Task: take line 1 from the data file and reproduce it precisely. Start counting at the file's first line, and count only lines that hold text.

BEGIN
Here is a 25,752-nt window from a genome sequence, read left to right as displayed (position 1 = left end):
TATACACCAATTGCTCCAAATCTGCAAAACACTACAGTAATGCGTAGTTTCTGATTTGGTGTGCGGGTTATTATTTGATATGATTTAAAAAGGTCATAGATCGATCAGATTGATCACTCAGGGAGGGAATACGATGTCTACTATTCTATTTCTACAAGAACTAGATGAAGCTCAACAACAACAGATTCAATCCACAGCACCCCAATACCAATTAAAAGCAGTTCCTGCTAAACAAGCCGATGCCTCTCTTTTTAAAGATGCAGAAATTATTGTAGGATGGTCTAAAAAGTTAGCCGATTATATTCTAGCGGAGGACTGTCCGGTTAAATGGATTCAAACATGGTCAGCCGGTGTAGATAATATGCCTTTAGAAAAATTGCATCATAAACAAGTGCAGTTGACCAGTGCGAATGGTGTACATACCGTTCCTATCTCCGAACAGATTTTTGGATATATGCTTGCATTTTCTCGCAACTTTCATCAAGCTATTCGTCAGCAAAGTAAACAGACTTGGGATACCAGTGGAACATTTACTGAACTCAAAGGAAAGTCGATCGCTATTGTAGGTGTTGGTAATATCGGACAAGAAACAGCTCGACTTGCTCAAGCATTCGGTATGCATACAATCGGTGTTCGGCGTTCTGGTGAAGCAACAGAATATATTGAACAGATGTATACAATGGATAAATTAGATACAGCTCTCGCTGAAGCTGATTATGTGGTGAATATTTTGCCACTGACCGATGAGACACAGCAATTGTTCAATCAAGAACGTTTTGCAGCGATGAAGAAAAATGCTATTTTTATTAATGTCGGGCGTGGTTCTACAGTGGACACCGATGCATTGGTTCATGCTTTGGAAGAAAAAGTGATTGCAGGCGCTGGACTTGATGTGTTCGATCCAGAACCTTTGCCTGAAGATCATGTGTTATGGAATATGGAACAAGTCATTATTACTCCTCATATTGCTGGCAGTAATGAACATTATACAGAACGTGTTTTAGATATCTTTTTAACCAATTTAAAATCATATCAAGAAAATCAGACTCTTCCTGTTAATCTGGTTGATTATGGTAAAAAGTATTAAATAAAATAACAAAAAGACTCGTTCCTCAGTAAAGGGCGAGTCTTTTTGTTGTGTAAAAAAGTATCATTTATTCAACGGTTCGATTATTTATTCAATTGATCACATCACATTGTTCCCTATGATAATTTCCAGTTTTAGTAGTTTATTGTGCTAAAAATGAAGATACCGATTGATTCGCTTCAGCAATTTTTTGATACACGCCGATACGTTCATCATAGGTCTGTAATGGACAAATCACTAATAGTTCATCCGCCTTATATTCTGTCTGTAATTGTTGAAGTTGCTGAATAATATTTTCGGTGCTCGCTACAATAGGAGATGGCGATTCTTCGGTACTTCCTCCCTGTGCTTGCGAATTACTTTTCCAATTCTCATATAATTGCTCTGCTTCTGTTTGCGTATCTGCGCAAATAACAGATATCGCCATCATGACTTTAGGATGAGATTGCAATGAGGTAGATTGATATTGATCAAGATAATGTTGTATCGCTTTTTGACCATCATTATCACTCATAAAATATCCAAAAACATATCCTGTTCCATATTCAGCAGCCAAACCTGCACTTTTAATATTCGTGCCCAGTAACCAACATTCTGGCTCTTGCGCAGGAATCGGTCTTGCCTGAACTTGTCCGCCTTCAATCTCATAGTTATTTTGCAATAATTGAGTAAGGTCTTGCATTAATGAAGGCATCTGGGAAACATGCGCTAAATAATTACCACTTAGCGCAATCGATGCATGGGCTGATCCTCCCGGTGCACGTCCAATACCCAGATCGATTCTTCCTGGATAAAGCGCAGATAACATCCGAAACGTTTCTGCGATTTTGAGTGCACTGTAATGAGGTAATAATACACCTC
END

Here is a 25,752-nt window from a genome sequence, read left to right as displayed (position 1 = left end):